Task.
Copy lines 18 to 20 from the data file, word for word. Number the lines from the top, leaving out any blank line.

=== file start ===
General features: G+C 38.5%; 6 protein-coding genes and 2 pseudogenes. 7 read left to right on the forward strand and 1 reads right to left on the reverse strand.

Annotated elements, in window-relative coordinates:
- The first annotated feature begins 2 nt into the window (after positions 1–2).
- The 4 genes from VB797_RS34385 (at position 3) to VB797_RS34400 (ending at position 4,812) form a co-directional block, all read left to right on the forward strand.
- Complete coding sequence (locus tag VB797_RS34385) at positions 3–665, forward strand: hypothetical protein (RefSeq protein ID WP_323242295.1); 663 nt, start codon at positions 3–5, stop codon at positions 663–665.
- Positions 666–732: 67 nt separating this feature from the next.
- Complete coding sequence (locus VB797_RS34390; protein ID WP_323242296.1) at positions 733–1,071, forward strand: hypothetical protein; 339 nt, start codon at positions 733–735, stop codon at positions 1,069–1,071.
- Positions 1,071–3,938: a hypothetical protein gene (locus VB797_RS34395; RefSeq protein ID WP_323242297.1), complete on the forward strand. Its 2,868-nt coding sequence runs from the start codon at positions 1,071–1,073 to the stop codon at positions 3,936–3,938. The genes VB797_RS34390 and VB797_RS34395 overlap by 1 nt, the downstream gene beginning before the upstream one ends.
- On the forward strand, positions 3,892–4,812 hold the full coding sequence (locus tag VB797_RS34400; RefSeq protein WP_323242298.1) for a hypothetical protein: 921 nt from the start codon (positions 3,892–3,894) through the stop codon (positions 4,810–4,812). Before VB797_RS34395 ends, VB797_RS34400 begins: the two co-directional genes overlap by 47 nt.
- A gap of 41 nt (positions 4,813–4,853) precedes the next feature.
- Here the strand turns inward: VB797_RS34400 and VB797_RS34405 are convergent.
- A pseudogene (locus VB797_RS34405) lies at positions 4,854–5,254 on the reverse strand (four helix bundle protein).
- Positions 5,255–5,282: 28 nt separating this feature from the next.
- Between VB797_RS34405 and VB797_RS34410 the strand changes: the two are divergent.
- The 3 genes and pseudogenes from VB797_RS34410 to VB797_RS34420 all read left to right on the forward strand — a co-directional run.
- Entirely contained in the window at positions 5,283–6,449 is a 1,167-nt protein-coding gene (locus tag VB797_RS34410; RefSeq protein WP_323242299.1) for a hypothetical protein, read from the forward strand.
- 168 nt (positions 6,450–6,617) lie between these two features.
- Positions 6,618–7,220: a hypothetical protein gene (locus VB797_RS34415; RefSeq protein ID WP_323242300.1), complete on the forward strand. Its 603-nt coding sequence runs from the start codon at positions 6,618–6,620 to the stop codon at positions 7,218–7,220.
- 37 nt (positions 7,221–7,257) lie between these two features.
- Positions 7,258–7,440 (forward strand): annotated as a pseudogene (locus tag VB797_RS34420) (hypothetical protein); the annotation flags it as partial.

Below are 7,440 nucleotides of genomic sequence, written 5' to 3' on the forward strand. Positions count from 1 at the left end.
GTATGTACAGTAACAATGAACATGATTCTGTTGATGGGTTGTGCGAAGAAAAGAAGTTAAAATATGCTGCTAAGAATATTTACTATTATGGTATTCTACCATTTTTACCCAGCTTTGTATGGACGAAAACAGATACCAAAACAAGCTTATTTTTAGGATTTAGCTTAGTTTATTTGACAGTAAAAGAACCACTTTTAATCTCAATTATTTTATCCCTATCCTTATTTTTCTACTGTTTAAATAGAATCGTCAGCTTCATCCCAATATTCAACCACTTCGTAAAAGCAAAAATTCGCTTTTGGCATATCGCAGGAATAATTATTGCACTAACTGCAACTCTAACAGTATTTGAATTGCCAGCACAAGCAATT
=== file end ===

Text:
- Positions 6,618–7,220: a hypothetical protein gene (locus VB797_RS34415; RefSeq protein ID WP_323242300.1), complete on the forward strand. Its 603-nt coding sequence runs from the start codon at positions 6,618–6,620 to the stop codon at positions 7,218–7,220.
- 37 nt (positions 7,221–7,257) lie between these two features.
- Positions 7,258–7,440 (forward strand): annotated as a pseudogene (locus tag VB797_RS34420) (hypothetical protein); the annotation flags it as partial.